Dirt is used in our lives and throughout the scriptures to illustrate a number of important concepts. It represents mortality and our dependency upon the earth to which we will someday return. It reminds us of the humility required of us as children of God. It is used as a metaphor for sin and defilement. Dirt, with its multiple meanings, teaches us a powerful lesson about the Savior’s role in our redemption.
We first read of dirt in the account of the creation, which records that Adam was created from the dust of the ground and “became of dust a living soul.” (Moses 6:59) He was told “dust thou art, and unto dust shalt thou return.” (Genesis 3:19) Adam was mortal, and so needed the sustenance that he would derive from the sweat of his brow, from tilling the ground. He was tied to the dirt, for it provided his food. We, his children, derive our nourishment from the earth, plants that grow therein, and animals that feed thereon. Yet even this earth, which we now so recklessly exploit, belongs to the Lord who created it, and is a symbol of our indebtedness to Him. (Psalms 24:1)
In light of this, multiple prophets have used dirt to demonstrate man’s standing in relationship to God. The Prophet Helaman and King Benjamin both reminded their people that man is not even as much as the dust of the earth from which he is created. (Hel. 12:7; Mosiah 2:25) Amulek exhorted the Zoramites to “humble yourselves even to the dust.” (Alma 34:38) He knew that in order for our worship to be complete, we must be humbly aware of the contrast between our mortal power and that of the divine. Isaiah tells us, “For my thoughts are not your thoughts, neither are your ways my ways, saith the Lord. For as the heavens are higher than the earth, so are my ways higher than your ways, and my thoughts than your thoughts.” (Isaiah 55:8-9) The dirt below the heavens here represents our righteous humility before the Lord.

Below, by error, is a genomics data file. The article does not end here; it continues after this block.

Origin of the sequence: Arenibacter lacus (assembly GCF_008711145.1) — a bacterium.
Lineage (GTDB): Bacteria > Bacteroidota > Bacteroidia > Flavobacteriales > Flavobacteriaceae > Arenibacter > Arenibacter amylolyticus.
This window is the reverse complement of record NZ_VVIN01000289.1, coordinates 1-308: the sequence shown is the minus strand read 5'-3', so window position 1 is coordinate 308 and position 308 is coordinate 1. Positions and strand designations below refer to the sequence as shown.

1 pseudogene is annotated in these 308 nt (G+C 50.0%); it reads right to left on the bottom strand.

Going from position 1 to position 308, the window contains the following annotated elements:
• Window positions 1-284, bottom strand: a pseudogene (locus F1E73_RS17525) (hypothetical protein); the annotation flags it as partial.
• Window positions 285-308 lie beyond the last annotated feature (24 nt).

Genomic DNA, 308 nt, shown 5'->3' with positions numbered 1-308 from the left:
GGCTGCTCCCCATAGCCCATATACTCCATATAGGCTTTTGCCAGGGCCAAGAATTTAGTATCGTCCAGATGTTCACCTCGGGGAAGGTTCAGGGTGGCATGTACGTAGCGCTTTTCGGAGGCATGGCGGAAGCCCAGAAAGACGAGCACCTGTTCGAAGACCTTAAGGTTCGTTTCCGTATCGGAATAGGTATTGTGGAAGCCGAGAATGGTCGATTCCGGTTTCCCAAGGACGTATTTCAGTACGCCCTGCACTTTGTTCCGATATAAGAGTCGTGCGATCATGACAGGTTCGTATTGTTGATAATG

Yet we often associate dirt with uncleanliness, defilement, and sin. We speak of finding gossip and malicious stories about a person as “digging up dirt.” Very few mothers rejoice at the sight of their child covered in dirt, and most would rather that they didn’t eat it. Dirt conjures up images of filthiness, iniquity, pollution, and defilement. We often speak of the negative influence of the world as “dirty,” referring to things that will dull our spiritual sensitivity. How is it that the earth from which we derive our sustenance and through which we show our humility is also the source of our uncleanness? How can dirt stand for both good and evil?
We find the answer in the life of Jesus Christ, the only perfect man to ever walk the earth. He, the Creator of worlds without end, the very Lord of the hosts of heaven, condescended to come to this earth unheralded by the world, to dwell in a tabernacle of clay in the humblest of circumstances, a child of a captive people. He “descended below all things, in that he comprehended all things, that he might be in and through all things, the light of truth.” (D&C 88:6) He walked among outcasts and lepers. He ate with sinners. He went among those considered “dirty.” He loved them all.
The Savior humbled himself as a servant, for He truly was and is the greatest among us. (Matt. 23:11) And in humbling himself below all things, even to the dust, He wrought the great atonement and provided the means whereby we may each be saved if we would but follow him. He washed our garments clean in His blood. And by denying ourselves of the dirt of this world and humbling ourselves even to the dirt, we too can rise above both the defiling dirt of this world and the dirt of mortality that makes up our bodies. Through His infinite and everlasting atonement we can be free from both sin and death, and can obtain both immortality and eternal life. How grateful I am to know of the reality of the redemption of Jesus Christ, through which God enables us, if we humble ourselves before Him, to “shake off the chains with which [we] are bound, and…arise from the dust.” (2 Ne. 1:23)